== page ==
Starship Explosion Shows Space Investing’s Unpredictability

Payoffs for investing in space ETFs may be years off.

RonDay
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Managing Editor
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Reviewed by: Lisa Barr
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Edited by: Lisa Barr

The glorious launch and fiery conclusion of SpaceX’s Starship test provided a harsh reminder: Investing in space technology is highly volatile. 

Just as Starship and the Super Heavy booster stunningly returned to earth as a $3 billion shower of sparks after Thursday's “rapid unscheduled disassembly”—jargon for explosion—above the Gulf of Mexico, investors may need to steel themselves against the occasional, unpredictable crash-and-burn. 

One investor not surprised was SpaceX founder Elon Musk. The Tesla billionaire had warned a few days ahead of the launch that everything may go sideways, using language that typically scares off investors: “It’s a very risky flight. There’s a million ways this rocket could fail.” 

Still, wild cheering erupted from SpaceX workers as Starship looped and tumbled before exploding, a clear sign that beyond the flameout, there are those who believe private space travel had advanced Thursday morning.  

Investors may require more convincing. According to space investing firm Space Capital, the $2.2 billion invested in the first quarter in the space economy was the lowest since 2015. The firm placed some of the blame on a drying up of venture funding after Silicon Valley Bank’s collapse.  

“The market mania of the two previous years has fully subsided, tourist investors have left the market and VCs are increasingly reserving capital for companies built on strong fundamentals,” the report stated. 

At the same time, Space Capital officials remained upbeat despite the fiery scene. Managing Partner Chad Anderson told etf.com in an email that the exploding rocket doesn't diminish what was otherwise a successful test.

"It launched, it cleared the pad, and it got through MaxQ (maximum mechanical stress)," he wrote. "This was an important moment for SpaceX and a big step forward not only for Starship, but for the entire space industry." 

Exchange-traded fund investors may have another perspective, since their patience has gone largely unrewarded over the past few years with respect to buying space funds. Those focused on aerospace and defense, like the iShares U.S. Aerospace & Defense ETF (ITA), have mostly performed better than those investing more narrowly in space.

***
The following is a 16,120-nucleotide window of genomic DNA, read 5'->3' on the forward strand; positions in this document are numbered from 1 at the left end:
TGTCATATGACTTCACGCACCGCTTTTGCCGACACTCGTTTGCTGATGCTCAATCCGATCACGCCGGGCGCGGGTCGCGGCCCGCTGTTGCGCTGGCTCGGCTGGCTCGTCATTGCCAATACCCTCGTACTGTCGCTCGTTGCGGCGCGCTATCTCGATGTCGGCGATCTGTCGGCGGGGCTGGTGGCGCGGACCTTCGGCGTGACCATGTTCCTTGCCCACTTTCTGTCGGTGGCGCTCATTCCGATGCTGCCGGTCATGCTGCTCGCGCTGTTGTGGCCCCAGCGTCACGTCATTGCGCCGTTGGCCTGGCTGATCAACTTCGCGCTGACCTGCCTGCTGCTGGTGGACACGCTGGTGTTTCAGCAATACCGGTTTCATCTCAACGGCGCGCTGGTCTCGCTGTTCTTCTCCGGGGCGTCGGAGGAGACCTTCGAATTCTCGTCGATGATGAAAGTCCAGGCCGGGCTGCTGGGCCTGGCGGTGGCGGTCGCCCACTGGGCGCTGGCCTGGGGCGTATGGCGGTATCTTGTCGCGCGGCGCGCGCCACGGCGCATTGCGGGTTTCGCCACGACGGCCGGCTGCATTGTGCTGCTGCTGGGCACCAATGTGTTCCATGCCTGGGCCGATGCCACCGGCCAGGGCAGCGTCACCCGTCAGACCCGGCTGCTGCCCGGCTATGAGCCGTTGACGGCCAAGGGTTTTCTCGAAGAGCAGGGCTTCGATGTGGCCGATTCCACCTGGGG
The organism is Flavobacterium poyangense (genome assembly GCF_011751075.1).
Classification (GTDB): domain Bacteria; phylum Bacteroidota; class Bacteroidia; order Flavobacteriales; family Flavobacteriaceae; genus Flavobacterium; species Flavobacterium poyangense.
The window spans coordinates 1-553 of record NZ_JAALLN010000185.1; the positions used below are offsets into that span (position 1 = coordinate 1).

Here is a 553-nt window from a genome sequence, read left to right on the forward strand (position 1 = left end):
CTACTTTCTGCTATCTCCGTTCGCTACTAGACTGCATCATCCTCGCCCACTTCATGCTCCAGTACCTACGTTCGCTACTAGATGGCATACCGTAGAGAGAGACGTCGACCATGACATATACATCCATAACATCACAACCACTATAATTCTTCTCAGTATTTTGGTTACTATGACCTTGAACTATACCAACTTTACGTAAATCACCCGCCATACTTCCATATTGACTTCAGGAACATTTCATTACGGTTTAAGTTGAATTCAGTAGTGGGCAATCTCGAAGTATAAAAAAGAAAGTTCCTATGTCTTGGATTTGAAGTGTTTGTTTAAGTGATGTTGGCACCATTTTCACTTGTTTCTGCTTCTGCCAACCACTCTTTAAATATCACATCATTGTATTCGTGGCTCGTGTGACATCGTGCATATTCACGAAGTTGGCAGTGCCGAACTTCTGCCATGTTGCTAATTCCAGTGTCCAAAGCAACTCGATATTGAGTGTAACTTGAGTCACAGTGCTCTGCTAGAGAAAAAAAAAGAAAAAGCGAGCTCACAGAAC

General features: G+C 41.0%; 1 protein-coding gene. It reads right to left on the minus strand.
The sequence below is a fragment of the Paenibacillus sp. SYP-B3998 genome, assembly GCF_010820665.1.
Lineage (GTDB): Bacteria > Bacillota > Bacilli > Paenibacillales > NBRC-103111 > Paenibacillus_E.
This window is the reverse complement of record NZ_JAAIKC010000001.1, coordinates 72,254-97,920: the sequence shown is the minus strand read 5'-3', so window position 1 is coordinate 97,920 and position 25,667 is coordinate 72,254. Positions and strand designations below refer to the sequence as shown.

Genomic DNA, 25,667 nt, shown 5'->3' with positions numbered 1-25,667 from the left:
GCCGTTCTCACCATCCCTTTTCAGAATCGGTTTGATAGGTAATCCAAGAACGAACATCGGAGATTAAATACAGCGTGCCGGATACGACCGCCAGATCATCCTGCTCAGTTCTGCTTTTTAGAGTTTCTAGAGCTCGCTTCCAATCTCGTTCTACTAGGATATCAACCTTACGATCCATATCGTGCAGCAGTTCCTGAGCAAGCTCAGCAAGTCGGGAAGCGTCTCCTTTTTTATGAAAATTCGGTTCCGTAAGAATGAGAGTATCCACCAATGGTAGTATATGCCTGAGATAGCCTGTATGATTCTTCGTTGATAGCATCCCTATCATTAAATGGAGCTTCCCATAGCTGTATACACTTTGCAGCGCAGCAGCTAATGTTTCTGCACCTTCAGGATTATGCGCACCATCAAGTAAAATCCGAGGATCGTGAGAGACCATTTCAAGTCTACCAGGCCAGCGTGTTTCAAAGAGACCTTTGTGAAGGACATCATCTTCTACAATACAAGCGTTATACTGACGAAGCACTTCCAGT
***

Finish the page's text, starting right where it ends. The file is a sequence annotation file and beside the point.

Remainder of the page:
The $269.3 million ARK Space Exploration & Innovation ETF (ARKX) is probably the best-known space fund. Sadly, it’s known for its share price falling back to Earth over the past year—tumbling 20%—and for $12 million in outflows in 2023. 

The SPDR S&P Kensho Final Frontiers ETF (ROKT) has done a bit better: $1.2 million in outflows this year and a price that’s barely changed during the past 52 weeks. With Maxar Technologies Inc. and Iridium Communications Inc. among its top holdings, the $17.1 million fund’s price edged up less than 1% Thursday. 

Investors in the Procure Space ETF (UFO) may have to wait “a long, long time” (as Elton John sang in “Rocket Man”) for that ETF to make back the 22% decline over the past year. It dropped almost 1% Thursday. 

Investing in unproven technologies that launch projectiles into the void will always be at the riskier end of the spectrum. Citigroup analyst Jason Gursky wrote in a note to clients that making spaceships that survive harsh cosmic environments is extraordinarily difficult, according to CNBC. Still, payoffs may come. 

“In a way, space feels like the opportunity presented by the California gold rush—lots of risk, but plenty of potential upside for those that find the special nugget,” he wrote. 

 

Contact Ron Day at [email protected] or follow him on Twitter at @RonDayETF  

Ron Day is Managing Editor at etf.com. He joined the company in October 2022 and previously served as editor and deputy managing editor.

Ron covered business and financial news at Bloomberg News for 20 years, working on the breaking news, technology, commodities, headlines and First Word teams. He was previously senior editor at ESG news outlet Karma Impact and filled the same role at Boundless Impact. He also covered a variety of beats at New Jersey daily papers including the Daily Record in Parsippany, the North Jersey Herald & News and the Asbury Park Press. Ron's freelance work has been published in AARP.com, Investopedia.com and BigThink.com.

Ron is an advocate and fan of literacy. He hopes to one day master his Telecaster, rather than the other way around. His wonderful family includes a 10-lb. malti-poo named Emmy.